In 2014 we collaborated with Zorongo Flamenco Dance Theatre to create ConVivir – 7 Dances to a More Compassionate World – creating the visual design, serving as design dramaturg, integrating costumes created by designer Candy Kuehn, and serving as music advisor. Directed and choreographed by Susana di Palma, audiences were mesmerized by such acclaimed modern world masters of flamenco, hip hop, and Sephardic music and movement as Amir-John Haddad, José Salinas, Arcadio Marin, David Jordan Harris, Antonio Arrebola, Judith Brin Ingber, La Conja and Zorongo dancers.
Here is how Artistic Director Susana di Palma describes her inspiration for the show:
ConVivir – 7 Dances to A More Compassionate World has two sources of inspiration for me. The story of the Convivencia (coexistence) period in Spanish history (711 CE to 1492 CE) when Jews, Christians and Muslims lived together in relative harmony, has intrigued me since my first visit to Spain in 1969. Visiting the glorious architecture of the Mosque and Synagogue in Cordoba, the Alhambra in Granada, Barrio de Santa Cruz (the old Jewish quarter) in Sevilla, plus walking the Calle de la Inquisition, I was haunted by the ghosts of people past – Jews, Muslims. GONE! I felt a great sense of loss for Spain. Now, together with contemporary Spaniards, I celebrate the renewed welcoming of the Sephardic and Muslim people, and the current culture of tolerance. The romantic stories, images and tastes of the past provoke my imagination in our new work. The other source of inspiration for this work is the book “Twelve Steps to A Compassionate Life” written by the religious historian Karen Armstrong. She begins her “twelve steps” with the need to learn about compassion, encourages us to look at ourselves, our communities, our world and to love our enemies. Somehow, looking at today’s world of extremes in religious intolerance, I put the two together along with a compassionate cast of friends and artists for you to enjoy and ponder.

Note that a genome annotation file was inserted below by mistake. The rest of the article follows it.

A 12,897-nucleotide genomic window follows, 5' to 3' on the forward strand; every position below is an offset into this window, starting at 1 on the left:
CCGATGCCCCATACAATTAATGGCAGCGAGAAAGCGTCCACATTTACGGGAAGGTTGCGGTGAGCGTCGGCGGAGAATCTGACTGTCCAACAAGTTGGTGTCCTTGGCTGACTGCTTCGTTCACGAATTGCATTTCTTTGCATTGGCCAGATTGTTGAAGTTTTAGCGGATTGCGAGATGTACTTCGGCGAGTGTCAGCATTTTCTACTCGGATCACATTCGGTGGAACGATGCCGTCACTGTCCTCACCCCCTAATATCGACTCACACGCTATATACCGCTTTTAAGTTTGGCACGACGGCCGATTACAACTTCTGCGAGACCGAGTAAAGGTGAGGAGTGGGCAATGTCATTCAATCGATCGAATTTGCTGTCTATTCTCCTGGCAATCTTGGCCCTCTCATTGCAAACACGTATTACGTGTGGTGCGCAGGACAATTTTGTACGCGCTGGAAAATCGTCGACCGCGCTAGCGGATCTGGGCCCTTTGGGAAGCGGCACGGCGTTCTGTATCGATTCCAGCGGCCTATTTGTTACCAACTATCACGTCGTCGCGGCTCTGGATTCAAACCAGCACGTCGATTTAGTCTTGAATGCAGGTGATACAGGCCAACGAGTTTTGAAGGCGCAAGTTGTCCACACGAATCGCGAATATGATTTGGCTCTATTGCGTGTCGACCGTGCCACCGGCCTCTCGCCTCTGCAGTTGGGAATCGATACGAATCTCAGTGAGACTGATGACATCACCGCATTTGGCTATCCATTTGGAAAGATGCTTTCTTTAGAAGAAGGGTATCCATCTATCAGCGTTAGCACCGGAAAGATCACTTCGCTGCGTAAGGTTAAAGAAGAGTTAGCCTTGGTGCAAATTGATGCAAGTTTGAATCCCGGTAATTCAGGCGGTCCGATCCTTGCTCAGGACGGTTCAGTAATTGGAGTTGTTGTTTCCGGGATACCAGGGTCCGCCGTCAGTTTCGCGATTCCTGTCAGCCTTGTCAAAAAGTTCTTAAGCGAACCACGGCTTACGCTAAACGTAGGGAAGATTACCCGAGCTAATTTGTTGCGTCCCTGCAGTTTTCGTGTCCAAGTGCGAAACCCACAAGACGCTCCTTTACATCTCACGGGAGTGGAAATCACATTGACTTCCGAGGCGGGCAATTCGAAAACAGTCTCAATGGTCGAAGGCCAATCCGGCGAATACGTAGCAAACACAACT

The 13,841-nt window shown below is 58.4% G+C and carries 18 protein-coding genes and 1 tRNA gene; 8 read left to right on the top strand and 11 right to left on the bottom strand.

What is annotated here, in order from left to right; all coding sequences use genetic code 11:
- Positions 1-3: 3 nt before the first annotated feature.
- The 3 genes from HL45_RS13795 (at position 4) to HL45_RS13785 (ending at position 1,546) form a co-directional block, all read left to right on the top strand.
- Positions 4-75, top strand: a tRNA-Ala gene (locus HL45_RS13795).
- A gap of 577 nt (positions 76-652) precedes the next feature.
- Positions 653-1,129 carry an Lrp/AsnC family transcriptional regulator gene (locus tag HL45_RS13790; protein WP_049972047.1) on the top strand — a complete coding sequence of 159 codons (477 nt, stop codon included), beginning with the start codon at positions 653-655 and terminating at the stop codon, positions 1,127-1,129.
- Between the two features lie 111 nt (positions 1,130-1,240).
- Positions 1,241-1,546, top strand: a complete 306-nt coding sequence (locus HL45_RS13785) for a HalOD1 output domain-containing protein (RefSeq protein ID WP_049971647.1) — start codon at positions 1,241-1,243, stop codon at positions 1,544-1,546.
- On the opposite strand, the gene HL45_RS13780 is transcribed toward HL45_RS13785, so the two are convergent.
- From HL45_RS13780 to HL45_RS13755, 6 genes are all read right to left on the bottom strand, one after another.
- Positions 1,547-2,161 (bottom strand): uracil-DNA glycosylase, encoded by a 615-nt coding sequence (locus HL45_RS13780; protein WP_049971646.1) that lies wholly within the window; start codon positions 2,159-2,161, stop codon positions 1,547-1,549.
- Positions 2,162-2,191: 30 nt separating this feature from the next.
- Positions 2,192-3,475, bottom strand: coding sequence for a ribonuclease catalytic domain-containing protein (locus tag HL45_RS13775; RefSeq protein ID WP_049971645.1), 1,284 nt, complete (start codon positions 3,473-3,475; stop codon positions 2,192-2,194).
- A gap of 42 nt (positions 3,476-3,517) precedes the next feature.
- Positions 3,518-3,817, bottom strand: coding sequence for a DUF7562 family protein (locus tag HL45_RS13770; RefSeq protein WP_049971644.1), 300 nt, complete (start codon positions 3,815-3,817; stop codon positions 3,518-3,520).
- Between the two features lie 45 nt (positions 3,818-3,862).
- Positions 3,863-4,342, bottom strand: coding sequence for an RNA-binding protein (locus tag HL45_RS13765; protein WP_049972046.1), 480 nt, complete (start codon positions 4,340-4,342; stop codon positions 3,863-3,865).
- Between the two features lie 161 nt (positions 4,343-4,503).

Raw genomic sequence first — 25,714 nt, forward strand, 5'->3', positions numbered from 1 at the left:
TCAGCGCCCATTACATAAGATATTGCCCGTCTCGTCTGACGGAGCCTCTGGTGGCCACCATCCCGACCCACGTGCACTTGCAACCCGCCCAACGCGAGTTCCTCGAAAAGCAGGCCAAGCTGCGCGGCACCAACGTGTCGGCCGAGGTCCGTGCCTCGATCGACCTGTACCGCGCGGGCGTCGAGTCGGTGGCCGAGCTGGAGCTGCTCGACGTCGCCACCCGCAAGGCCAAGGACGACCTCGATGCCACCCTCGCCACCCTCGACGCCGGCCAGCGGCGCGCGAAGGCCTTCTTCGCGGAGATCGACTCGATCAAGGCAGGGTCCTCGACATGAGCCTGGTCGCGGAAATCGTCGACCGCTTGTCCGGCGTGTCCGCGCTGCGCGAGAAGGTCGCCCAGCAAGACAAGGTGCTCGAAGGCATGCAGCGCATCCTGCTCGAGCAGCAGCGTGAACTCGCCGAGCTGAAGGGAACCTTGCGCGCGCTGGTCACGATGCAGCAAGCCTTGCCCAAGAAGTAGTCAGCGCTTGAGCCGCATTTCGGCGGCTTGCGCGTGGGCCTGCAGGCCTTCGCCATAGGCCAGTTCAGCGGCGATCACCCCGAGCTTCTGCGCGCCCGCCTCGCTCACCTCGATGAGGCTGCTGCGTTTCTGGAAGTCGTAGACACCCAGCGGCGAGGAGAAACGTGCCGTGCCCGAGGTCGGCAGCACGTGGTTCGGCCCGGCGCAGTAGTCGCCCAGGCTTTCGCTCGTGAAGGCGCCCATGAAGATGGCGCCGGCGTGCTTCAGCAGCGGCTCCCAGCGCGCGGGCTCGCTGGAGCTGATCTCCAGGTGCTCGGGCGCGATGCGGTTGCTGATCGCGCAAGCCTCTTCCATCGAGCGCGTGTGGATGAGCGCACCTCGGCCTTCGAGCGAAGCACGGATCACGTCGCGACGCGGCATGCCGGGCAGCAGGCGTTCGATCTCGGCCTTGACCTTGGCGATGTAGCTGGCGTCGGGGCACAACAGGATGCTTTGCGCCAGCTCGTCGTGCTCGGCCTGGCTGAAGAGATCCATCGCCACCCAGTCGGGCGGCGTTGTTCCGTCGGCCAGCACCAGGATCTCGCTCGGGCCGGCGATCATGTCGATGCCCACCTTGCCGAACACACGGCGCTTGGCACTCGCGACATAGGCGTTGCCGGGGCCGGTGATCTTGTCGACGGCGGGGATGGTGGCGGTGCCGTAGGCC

This is a video sampler from ConVivir:
In addition to designing exquisite costumes for the show, visual artist Candy Kuehn created digital illustrations that were integrated into the projection design. Images of sculptor Aldo Moron’s civilization sculptures were used as source material throughout the work.